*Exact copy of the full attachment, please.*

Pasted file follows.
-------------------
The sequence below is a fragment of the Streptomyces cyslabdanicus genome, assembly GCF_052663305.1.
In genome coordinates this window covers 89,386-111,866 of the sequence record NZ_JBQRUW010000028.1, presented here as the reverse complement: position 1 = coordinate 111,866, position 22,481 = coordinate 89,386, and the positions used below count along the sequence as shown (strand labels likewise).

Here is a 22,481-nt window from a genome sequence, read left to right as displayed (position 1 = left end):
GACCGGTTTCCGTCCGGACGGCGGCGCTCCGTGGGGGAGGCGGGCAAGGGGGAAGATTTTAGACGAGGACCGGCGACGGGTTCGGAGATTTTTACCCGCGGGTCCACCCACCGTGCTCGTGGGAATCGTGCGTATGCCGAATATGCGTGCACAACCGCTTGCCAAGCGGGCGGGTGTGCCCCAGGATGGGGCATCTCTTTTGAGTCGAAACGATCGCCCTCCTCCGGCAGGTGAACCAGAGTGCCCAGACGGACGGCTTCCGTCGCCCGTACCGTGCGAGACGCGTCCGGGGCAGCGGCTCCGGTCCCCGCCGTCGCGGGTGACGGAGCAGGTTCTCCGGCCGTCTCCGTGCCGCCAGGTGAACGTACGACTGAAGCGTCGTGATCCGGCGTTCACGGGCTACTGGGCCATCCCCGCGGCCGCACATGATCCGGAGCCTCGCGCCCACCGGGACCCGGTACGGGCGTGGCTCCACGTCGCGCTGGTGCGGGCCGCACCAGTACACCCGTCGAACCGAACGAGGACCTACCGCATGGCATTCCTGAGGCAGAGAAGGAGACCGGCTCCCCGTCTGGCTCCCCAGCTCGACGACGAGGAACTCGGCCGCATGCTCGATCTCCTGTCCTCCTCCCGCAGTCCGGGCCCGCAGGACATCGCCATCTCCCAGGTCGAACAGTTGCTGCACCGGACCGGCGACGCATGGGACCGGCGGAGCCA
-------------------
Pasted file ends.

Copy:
The sequence below is a fragment of the Streptomyces cyslabdanicus genome, assembly GCF_052663305.1.
In genome coordinates this window covers 89,386-111,866 of the sequence record NZ_JBQRUW010000028.1, presented here as the reverse complement: position 1 = coordinate 111,866, position 22,481 = coordinate 89,386, and the positions used below count along the sequence as shown (strand labels likewise).

Here is a 22,481-nt window from a genome sequence, read left to right as displayed (position 1 = left end):
GACCGGTTTCCGTCCGGACGGCGGCGCTCCGTGGGGGAGGCGGGCAAGGGGGAAGATTTTAGACGAGGACCGGCGACGGGTTCGGAGATTTTTACCCGCGGGTCCACCCACCGTGCTCGTGGGAATCGTGCGTATGCCGAATATGCGTGCACAACCGCTTGCCAAGCGGGCGGGTGTGCCCCAGGATGGGGCATCTCTTTTGAGTCGAAACGATCGCCCTCCTCCGGCAGGTGAACCAGAGTGCCCAGACGGACGGCTTCCGTCGCCCGTACCGTGCGAGACGCGTCCGGGGCAGCGGCTCCGGTCCCCGCCGTCGCGGGTGACGGAGCAGGTTCTCCGGCCGTCTCCGTGCCGCCAGGTGAACGTACGACTGAAGCGTCGTGATCCGGCGTTCACGGGCTACTGGGCCATCCCCGCGGCCGCACATGATCCGGAGCCTCGCGCCCACCGGGACCCGGTACGGGCGTGGCTCCACGTCGCGCTGGTGCGGGCCGCACCAGTACACCCGTCGAACCGAACGAGGACCTACCGCATGGCATTCCTGAGGCAGAGAAGGAGACCGGCTCCCCGTCTGGCTCCCCAGCTCGACGACGAGGAACTCGGCCGCATGCTCGATCTCCTGTCCTCCTCCCGCAGTCCGGGCCCGCAGGACATCGCCATCTCCCAGGTCGAACAGTTGCTGCACCGGACCGGCGACGCATGGGACCGGCGGAGCCA